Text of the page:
Rationing challenge: Day three


When I listed all my rations earlier this week on the blog, I thought it didn’t sound too bad. After all, there was meat, bacon, butter, cheese and even preserves listed there. But then I decided to weigh them all out to see what they looked like – and to ensure I don’t eat what I’m not supposed to – and that came as a bit of a shock. Once I’d measured out the five thin rashers of streaky bacon, 3 pints of milk, the 56.7g of cheese and butter etc. it didn’t look like much at all – as you can see in the photo which includes most of my rations.

It seems strange that there is so much sugar, given all the warnings about dental health that we’re used to, and as I don’t tend to have it in my tea or my cereal I’m not sure what to do with it. I guess I’ll have to make a cake – if there’s enough butter to do so. Plus one issue for me is that there are so few teabags. I counted out 17 of them to make 2 ounces (56.7g). I am a tea addict, so making my teabag ration last over seven days (that’s 2.4 teabags a day) is going to be interesting. I will have to reuse them or make up a thermos in the mornings. Coffee wasn’t rationed during the war so that’s one alternative, although it was scarce in supply. But I am very much a tea drinker rather than a coffee drinker. I made my tea from a cold reused teabag yesterday morning and while it was ok, it wasn’t ideal. It wasn’t disgusting but just isn’t quite as refreshing as usual.

But my heart really sank when I weighed out the sweet ration which had sounded quite good on paper. One small Galaxy Caramel bar and 10 mini chocolate eggs made up the 3 ounces a week (12 ounces a month), so I’m eating one mini-egg a day at the moment to eek them out. In Jane Fearnley-Whittingstall’s book The Ministry of Food she mentions a boy who used to shave his Mars Bar into strips to make it last and I can see why. At least I won’t get fat.

One (real) egg certainly isn’t going far, either, so I haven’t dared eat it yet. I am wondering about ordering some dried egg over the internet and trying it out, although it seems a bit expensive. Unfortunately our hens still aren’t laying at the moment, despite my entreaties to them to get a move on. However, my neighbour is overrun with eggs and said she might try and drop some round, which would be a spot of luck.

I was reading that the Ministry of Food hailed porridge oats as a miracle food, so I decided to have some for breakfast. But I was concerned about using up my milk ration too quickly, so I used half milk and half water. It wasn’t as bad as having it with only water, which I find pretty tasteless, but it was still a bit bland although very filling.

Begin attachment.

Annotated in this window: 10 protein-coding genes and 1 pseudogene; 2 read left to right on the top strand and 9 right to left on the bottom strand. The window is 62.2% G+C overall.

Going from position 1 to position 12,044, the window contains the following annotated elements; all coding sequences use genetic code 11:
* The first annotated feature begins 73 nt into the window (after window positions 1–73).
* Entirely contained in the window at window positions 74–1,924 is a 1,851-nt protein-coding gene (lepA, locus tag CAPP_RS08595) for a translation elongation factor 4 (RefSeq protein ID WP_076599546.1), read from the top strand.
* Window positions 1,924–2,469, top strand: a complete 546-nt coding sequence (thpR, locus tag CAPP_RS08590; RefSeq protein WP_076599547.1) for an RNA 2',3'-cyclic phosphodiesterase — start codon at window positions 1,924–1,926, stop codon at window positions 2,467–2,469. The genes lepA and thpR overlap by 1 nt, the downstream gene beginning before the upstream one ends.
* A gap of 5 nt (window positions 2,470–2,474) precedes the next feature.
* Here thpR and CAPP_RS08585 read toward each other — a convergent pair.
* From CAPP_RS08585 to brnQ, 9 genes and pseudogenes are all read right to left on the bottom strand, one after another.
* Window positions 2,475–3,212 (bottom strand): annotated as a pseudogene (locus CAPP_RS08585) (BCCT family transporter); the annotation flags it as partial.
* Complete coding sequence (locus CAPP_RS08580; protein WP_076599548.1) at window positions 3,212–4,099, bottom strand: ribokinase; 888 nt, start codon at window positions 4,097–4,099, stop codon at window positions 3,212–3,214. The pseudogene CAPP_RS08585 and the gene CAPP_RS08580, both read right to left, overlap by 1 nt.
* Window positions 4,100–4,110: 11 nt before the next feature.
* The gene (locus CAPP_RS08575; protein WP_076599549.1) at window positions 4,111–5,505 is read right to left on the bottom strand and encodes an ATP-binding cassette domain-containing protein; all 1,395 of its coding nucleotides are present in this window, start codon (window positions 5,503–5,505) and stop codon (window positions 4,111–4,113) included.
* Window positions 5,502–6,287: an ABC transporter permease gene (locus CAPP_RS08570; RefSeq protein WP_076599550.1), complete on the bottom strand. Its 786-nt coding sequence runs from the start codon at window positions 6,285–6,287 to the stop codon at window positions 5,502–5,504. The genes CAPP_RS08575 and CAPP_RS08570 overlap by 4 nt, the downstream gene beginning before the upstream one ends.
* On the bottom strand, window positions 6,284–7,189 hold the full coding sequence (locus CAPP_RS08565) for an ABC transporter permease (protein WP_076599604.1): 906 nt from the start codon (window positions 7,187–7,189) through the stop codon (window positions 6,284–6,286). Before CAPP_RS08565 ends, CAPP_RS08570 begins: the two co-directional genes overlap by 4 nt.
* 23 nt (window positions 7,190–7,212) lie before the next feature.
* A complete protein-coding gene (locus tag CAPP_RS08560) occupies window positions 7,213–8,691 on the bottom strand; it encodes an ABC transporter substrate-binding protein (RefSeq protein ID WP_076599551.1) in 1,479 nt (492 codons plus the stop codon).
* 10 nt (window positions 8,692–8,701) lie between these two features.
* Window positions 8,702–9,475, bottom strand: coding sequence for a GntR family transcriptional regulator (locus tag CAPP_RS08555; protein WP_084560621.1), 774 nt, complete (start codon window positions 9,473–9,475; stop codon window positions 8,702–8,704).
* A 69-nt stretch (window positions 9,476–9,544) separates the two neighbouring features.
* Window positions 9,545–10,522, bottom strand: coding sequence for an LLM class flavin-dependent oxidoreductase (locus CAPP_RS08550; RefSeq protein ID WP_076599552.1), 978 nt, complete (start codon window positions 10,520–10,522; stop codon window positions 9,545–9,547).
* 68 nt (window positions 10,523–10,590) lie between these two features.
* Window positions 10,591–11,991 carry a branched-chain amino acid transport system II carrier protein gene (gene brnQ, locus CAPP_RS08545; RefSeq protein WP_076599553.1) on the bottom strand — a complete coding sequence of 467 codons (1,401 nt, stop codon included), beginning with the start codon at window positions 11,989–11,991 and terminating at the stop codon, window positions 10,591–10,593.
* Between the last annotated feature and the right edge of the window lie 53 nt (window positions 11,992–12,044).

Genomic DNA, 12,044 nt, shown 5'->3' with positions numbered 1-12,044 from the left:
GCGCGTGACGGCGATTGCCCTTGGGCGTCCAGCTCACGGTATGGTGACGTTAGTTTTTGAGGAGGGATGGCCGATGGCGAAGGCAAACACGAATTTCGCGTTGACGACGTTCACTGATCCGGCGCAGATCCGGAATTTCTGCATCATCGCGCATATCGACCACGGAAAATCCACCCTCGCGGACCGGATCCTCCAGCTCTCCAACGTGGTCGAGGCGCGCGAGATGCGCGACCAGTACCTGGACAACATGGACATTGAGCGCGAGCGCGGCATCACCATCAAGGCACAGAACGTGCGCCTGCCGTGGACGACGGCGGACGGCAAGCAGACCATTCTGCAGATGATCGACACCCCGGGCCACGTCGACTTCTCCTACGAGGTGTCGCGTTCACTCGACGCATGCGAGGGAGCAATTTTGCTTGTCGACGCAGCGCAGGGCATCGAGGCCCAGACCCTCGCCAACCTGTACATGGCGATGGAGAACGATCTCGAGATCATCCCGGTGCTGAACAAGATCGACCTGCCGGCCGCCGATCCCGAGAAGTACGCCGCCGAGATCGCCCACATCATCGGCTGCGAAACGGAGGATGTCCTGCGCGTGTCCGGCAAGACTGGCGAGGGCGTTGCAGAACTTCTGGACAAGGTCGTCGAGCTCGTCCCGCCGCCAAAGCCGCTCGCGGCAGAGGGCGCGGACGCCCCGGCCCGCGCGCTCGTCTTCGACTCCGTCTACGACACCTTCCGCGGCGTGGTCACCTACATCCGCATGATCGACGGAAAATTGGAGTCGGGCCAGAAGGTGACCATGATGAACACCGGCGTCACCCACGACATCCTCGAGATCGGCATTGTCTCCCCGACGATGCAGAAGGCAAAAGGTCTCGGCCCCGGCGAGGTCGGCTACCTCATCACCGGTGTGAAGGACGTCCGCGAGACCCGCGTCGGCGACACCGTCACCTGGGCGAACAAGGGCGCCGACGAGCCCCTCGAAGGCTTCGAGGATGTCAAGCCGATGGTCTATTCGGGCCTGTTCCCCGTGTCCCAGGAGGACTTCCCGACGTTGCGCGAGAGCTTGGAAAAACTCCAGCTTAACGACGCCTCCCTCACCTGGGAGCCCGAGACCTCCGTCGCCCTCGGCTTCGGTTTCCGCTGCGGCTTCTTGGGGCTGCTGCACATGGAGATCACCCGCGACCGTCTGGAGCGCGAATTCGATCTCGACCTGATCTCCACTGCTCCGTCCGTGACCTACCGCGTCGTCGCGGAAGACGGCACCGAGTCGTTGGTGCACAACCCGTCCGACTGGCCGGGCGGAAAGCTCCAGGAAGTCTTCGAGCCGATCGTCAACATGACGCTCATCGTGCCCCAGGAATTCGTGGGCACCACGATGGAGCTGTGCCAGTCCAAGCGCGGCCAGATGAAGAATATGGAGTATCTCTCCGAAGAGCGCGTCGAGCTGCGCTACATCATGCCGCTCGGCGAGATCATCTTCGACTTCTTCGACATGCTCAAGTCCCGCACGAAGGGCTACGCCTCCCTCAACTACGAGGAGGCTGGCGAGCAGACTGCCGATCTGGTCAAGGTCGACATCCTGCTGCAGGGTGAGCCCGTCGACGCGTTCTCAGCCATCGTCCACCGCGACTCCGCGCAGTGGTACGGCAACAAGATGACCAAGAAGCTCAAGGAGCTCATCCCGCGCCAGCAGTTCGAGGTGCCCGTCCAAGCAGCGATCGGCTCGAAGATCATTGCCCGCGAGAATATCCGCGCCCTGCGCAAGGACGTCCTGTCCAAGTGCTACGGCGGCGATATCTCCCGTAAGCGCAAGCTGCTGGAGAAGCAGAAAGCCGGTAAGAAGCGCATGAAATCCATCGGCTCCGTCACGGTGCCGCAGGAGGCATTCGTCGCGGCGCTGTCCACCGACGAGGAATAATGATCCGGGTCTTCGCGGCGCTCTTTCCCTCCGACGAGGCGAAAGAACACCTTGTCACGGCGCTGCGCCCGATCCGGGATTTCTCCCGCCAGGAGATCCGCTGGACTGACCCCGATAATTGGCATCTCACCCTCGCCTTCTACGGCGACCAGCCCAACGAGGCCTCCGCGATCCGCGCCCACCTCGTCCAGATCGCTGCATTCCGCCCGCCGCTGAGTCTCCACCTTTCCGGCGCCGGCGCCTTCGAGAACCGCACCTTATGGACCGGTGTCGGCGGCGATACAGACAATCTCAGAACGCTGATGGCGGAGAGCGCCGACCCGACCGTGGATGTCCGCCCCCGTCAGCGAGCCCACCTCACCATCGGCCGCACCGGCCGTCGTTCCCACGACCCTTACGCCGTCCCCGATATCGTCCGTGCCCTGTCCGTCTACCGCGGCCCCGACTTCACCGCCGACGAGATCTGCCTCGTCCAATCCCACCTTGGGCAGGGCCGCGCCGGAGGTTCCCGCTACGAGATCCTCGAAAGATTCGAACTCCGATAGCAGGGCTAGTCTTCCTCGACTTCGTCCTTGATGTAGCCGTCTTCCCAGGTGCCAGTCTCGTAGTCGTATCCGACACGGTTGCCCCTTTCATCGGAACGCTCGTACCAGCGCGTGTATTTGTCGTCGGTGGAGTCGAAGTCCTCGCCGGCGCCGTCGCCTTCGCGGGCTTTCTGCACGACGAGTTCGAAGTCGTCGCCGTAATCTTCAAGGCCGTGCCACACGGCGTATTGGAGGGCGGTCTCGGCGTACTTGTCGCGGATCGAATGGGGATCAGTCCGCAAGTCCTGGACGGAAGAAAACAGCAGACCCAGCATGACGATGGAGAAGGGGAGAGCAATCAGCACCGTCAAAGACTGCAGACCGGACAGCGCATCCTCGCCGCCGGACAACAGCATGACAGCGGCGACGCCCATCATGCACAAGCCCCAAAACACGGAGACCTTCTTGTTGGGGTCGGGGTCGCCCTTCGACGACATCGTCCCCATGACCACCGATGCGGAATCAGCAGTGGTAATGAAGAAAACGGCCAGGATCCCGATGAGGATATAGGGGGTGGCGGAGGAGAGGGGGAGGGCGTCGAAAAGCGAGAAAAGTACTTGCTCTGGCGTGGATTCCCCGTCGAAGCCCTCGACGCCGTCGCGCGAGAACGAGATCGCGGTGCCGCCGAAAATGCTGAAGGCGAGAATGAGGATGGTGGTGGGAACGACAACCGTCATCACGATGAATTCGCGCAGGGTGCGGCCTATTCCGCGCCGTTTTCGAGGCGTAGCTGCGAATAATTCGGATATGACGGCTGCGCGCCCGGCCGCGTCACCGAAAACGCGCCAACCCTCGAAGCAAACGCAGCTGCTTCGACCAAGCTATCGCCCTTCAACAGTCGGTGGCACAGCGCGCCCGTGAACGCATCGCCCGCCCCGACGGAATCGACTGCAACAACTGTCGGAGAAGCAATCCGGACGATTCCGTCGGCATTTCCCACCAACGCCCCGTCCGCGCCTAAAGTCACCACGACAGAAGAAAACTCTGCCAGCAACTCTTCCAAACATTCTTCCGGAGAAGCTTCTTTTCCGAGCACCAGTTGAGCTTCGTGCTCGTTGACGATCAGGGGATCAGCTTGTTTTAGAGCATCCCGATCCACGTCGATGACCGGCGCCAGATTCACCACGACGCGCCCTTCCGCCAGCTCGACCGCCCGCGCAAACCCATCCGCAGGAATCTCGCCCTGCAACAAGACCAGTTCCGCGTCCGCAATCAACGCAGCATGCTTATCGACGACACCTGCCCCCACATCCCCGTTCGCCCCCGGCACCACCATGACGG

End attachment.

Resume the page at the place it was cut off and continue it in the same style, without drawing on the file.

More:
It’s odd not eating much pasta and rice, too and I’m realising how much our diet has changed since the war years. These items would have been imported and weren’t popularly eaten in those days either. The point of wartime rationing was to ensure everyone had a healthy diet because of the shortage of items that were imported. The shipping fleet was being attacked by the German U-boats and the losses to food cargoes were averaging 400,000 tons a month in 1940.

Flo left a message pondering what life was like for vegetarians during the war. I was surprised to find out recently that the Ministry of Food specifically catered for vegetarians and vegans during rationing. Vegetarians were required to register with their local food office and were given special rationing books and extra rations of eggs, cheese and nuts to replace the meat. I’d had the idea that vegetarianism and veganism were lifestyles that became popular more recently that that, but I was wrong.

So far I am finding the whole exercise strangely reminiscent of doing Weightwatchers. It’s all about planning my meals, weighing my food and being aware of every single thing I eat, from the cooking fat I use to make a meal, to the marmalade on my toast. I’m going to experiment with some wartime recipes, so I’ll let you know how I get on with them next week.

Could you live on wartime rations? Can you recommend any good wartime recipes? Leave a message and let me know.

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11 Responses to Rationing challenge: Day three

  1. Bill says: